The relevant structures are on the molecular level. To understand the actions from structural characteristics of the plants, one must take account of those special chemical products of their metabolism which, being alien, can interfere with the functions of the human organism. In the Solanaceae these substances are chiefly alkaloids, i.e. basic products of the amino acid metabolism characteristic of this family of plants. And it is the structure of these alkaloids which leads to a natural grouping of the species we use in medicine.

1st most important group characterized by atropine (or rather hyoscyamine). We shall discuss only Bell., Hyos., Stram. and Mand.; Duboisia and Scop. need not concern us here.

2nd group, characterized by nicotine is only represented by Nicotiana tabacum;

3rd the solanine plants: Solanum Dulcamara and Capsicum annuum. In the latter, however, other non-alkaloid constituents must also be considered to play a part in its actions.

ATROPINE AND BELLadonna

Let us begin with the biggest and most important group, the atropine plants. You know everything or at least a great deal about atropine from pharmacology. But perhaps it would be a good idea to recall some of it and establish the context. Atropine is the racemic mixture of 1-hyoscyamine and dextrohyoscyamine. The plants contain only, or almost only, 1-hyoscyamine; the racemic compound is formed on chemical extrac­tion of the alkaloids.

As with nearly all the alkaloids, the levorotatory form is the more active. We are only concerned with 1-hyoscyamine. But experimental investigations in pharmacology and the palliative applica­tions based on them have throughout been made with the less active atropine.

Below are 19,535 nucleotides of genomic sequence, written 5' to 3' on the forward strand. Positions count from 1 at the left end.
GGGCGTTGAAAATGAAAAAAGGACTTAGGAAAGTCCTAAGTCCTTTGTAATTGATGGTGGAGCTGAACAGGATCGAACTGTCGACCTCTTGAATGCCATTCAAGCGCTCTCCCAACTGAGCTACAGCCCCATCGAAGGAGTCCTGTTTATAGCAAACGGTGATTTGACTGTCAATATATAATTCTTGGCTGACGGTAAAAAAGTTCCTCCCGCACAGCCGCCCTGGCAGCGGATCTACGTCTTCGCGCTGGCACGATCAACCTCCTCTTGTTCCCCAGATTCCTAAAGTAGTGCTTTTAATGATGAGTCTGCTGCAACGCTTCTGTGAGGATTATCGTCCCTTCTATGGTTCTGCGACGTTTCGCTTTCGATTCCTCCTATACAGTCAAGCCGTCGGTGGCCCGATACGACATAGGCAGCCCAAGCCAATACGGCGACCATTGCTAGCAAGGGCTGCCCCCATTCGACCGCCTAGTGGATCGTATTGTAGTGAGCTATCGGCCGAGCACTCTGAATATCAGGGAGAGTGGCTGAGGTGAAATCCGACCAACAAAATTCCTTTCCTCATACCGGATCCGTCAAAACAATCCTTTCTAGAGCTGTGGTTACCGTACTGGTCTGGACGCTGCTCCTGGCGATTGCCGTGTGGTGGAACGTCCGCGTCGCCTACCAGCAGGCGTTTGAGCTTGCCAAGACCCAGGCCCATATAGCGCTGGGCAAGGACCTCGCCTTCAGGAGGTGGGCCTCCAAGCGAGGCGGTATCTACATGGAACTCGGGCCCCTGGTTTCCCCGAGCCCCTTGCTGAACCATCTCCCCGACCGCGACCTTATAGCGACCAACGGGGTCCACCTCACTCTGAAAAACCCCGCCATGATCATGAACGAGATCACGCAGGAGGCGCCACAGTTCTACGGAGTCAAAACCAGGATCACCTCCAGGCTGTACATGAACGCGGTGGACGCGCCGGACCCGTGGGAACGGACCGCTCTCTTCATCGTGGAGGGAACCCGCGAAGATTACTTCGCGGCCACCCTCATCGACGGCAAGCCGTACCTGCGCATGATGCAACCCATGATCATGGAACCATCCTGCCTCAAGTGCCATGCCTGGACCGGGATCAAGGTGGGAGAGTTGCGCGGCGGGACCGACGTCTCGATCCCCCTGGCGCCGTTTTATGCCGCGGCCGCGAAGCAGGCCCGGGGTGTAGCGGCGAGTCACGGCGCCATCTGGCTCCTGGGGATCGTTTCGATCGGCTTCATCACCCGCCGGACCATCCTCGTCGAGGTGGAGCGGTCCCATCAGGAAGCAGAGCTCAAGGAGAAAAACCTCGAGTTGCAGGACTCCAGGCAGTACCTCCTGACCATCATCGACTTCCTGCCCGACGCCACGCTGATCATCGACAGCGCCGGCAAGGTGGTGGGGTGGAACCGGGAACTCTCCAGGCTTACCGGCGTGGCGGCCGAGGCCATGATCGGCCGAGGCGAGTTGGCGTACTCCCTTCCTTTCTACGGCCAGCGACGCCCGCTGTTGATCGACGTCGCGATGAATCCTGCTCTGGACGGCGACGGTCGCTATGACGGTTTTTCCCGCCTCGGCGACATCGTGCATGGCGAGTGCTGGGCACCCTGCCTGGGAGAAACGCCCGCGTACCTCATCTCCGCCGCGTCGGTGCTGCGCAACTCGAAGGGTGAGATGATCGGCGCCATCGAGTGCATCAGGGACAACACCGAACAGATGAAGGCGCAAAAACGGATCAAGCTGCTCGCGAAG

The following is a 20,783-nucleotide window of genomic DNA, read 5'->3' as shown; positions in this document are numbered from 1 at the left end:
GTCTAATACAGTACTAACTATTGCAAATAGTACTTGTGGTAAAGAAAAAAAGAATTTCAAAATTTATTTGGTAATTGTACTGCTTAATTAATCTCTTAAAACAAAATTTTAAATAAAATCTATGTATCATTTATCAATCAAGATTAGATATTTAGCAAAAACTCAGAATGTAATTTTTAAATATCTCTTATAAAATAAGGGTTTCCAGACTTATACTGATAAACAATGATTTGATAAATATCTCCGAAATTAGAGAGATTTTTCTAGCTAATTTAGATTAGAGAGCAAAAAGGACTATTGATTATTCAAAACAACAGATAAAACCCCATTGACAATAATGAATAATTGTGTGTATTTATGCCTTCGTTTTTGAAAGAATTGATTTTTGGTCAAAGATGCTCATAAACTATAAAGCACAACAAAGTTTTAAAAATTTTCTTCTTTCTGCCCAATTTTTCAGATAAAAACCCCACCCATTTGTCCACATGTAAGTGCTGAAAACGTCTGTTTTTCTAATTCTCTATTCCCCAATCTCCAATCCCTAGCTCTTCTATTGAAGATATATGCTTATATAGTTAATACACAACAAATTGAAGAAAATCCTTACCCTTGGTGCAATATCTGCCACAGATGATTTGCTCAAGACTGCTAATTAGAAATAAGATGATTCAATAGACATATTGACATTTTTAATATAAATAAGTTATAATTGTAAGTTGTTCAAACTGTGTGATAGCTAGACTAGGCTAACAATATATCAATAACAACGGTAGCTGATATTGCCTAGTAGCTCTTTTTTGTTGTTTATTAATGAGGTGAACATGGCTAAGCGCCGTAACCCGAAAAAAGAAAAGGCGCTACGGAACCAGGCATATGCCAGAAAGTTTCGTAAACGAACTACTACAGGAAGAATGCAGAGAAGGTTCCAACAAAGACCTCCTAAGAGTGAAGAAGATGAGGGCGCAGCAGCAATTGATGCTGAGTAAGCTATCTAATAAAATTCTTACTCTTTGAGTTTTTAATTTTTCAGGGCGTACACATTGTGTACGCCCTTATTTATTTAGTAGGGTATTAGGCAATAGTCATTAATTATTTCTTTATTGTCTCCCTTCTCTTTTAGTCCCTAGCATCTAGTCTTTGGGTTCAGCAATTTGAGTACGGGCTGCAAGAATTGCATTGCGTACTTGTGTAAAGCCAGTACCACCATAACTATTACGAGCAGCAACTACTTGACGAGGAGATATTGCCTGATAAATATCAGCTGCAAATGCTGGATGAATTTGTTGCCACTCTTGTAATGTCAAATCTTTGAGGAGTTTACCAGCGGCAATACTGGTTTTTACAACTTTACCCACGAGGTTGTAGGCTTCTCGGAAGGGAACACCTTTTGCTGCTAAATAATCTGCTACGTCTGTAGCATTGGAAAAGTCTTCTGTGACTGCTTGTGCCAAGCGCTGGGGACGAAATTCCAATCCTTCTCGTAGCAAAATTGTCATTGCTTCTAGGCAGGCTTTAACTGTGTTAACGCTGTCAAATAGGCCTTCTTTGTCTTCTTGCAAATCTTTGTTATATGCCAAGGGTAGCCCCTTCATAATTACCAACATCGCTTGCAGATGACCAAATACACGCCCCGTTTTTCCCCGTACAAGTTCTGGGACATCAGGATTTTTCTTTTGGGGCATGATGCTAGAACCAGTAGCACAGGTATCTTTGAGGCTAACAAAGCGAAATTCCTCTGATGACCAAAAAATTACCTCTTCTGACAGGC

In experimental pharmacology, the inhibiting or paralyzing action on the parasympathetic nerve endings in muscles and glands has been put forward as the main effect of atropine. But that is only part of the potential action, just as, and indeed because, the neuromuscular and neuroglandular preparations on which this effect is demonstrated form only part of the living organism. Nevertheless, we may take this as a starting point and see what they have got to say with regard to therapy. First of all we have the well-founded theory that atropine is able to inhibit the action of acetyl­choline, the transmitter or parasympathetic impulses. It may not yet be generally acknowledged, but it is a good working hypothesis that atropine may temporarily take the place of acetylcholine at the nerve end-plates; perhaps because it is structurally similar, so that as a structural analogue it would stop the functioning of the physiological neurohormone. If one looks at the structural formulae of atropine and acetylcholine side by side, a similarity is not easily recognizable.

Both are esters. The tropic acid radicle of atropine can be taken as a substituted acetic acid. The atropine radicle, however, is a tertiary compound (derived from NH3), while choline, a quarternary, derives from NH4OH. Tropine could, however, combine with halides in the organism to form a quarternary salt. And it has indeed been maintained that this is responsible for the action. When the large atropine molecule replaces acetylcholine the physiological regu­lation of the transmission of impulses fails because the enzyme cholinesterase is then ineffective; the parasympathetic blockage persists until the atropine is eliminated from the system. If atropine is used for its inhibiting effect, no more than a temporary suppression of symptoms can be expected.